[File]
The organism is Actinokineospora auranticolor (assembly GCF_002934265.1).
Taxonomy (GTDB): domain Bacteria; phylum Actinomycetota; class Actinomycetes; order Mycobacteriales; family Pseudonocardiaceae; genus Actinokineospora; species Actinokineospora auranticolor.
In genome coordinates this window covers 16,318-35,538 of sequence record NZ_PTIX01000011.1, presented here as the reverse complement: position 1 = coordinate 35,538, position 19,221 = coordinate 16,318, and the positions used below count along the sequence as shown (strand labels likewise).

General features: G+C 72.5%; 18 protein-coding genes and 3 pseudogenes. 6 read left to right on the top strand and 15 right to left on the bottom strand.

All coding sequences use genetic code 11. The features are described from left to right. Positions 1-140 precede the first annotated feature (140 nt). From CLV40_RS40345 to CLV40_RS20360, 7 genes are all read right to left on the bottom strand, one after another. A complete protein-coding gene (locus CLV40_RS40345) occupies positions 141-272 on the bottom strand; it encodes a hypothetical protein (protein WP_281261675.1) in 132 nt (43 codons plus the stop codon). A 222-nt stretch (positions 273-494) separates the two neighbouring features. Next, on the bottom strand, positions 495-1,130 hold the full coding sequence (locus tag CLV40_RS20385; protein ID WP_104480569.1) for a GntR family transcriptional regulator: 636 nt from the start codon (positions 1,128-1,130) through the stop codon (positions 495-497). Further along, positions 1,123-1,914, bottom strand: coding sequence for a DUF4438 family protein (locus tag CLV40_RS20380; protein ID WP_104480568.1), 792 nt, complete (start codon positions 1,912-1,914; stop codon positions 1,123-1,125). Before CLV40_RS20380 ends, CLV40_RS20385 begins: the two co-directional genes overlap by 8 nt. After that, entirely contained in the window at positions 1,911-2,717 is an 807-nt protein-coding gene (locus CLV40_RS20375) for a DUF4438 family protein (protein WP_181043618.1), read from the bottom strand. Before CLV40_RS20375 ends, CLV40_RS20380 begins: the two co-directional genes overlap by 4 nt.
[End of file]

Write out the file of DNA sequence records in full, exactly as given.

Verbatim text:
The organism is Actinokineospora auranticolor (assembly GCF_002934265.1).
Taxonomy (GTDB): domain Bacteria; phylum Actinomycetota; class Actinomycetes; order Mycobacteriales; family Pseudonocardiaceae; genus Actinokineospora; species Actinokineospora auranticolor.
In genome coordinates this window covers 16,318-35,538 of sequence record NZ_PTIX01000011.1, presented here as the reverse complement: position 1 = coordinate 35,538, position 19,221 = coordinate 16,318, and the positions used below count along the sequence as shown (strand labels likewise).

General features: G+C 72.5%; 18 protein-coding genes and 3 pseudogenes. 6 read left to right on the top strand and 15 right to left on the bottom strand.

All coding sequences use genetic code 11. The features are described from left to right. Positions 1-140 precede the first annotated feature (140 nt). From CLV40_RS40345 to CLV40_RS20360, 7 genes are all read right to left on the bottom strand, one after another. A complete protein-coding gene (locus CLV40_RS40345) occupies positions 141-272 on the bottom strand; it encodes a hypothetical protein (protein WP_281261675.1) in 132 nt (43 codons plus the stop codon). A 222-nt stretch (positions 273-494) separates the two neighbouring features. Next, on the bottom strand, positions 495-1,130 hold the full coding sequence (locus tag CLV40_RS20385; protein ID WP_104480569.1) for a GntR family transcriptional regulator: 636 nt from the start codon (positions 1,128-1,130) through the stop codon (positions 495-497). Further along, positions 1,123-1,914, bottom strand: coding sequence for a DUF4438 family protein (locus tag CLV40_RS20380; protein ID WP_104480568.1), 792 nt, complete (start codon positions 1,912-1,914; stop codon positions 1,123-1,125). Before CLV40_RS20380 ends, CLV40_RS20385 begins: the two co-directional genes overlap by 8 nt. After that, entirely contained in the window at positions 1,911-2,717 is an 807-nt protein-coding gene (locus CLV40_RS20375) for a DUF4438 family protein (protein WP_181043618.1), read from the bottom strand. Before CLV40_RS20375 ends, CLV40_RS20380 begins: the two co-directional genes overlap by 4 nt.